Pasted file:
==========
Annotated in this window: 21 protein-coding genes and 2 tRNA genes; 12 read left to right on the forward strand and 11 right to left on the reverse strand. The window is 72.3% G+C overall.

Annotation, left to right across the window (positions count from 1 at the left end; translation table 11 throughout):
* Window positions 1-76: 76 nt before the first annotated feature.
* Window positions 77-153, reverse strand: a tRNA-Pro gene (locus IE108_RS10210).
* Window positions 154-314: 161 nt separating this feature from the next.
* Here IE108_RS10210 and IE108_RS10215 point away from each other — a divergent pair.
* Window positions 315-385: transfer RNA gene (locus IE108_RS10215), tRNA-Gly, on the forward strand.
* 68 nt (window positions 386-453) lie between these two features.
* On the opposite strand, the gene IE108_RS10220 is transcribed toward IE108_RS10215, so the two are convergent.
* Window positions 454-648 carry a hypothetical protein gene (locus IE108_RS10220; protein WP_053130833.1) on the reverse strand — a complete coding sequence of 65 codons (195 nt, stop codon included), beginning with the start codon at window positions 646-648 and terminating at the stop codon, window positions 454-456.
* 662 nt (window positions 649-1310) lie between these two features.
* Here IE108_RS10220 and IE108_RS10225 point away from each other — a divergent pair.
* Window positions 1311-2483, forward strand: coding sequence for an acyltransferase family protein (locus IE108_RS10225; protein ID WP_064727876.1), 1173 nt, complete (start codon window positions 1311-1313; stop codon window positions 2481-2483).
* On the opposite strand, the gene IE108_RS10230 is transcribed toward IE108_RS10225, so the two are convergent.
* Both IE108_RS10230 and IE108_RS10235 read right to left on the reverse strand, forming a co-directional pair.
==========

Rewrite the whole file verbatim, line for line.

Annotated in this window: 21 protein-coding genes and 2 tRNA genes; 12 read left to right on the forward strand and 11 right to left on the reverse strand. The window is 72.3% G+C overall.

Annotation, left to right across the window (positions count from 1 at the left end; translation table 11 throughout):
* Window positions 1-76: 76 nt before the first annotated feature.
* Window positions 77-153, reverse strand: a tRNA-Pro gene (locus IE108_RS10210).
* Window positions 154-314: 161 nt separating this feature from the next.
* Here IE108_RS10210 and IE108_RS10215 point away from each other — a divergent pair.
* Window positions 315-385: transfer RNA gene (locus IE108_RS10215), tRNA-Gly, on the forward strand.
* 68 nt (window positions 386-453) lie between these two features.
* On the opposite strand, the gene IE108_RS10220 is transcribed toward IE108_RS10215, so the two are convergent.
* Window positions 454-648 carry a hypothetical protein gene (locus IE108_RS10220; protein WP_053130833.1) on the reverse strand — a complete coding sequence of 65 codons (195 nt, stop codon included), beginning with the start codon at window positions 646-648 and terminating at the stop codon, window positions 454-456.
* 662 nt (window positions 649-1310) lie between these two features.
* Here IE108_RS10220 and IE108_RS10225 point away from each other — a divergent pair.
* Window positions 1311-2483, forward strand: coding sequence for an acyltransferase family protein (locus IE108_RS10225; protein ID WP_064727876.1), 1173 nt, complete (start codon window positions 1311-1313; stop codon window positions 2481-2483).
* On the opposite strand, the gene IE108_RS10230 is transcribed toward IE108_RS10225, so the two are convergent.
* Both IE108_RS10230 and IE108_RS10235 read right to left on the reverse strand, forming a co-directional pair.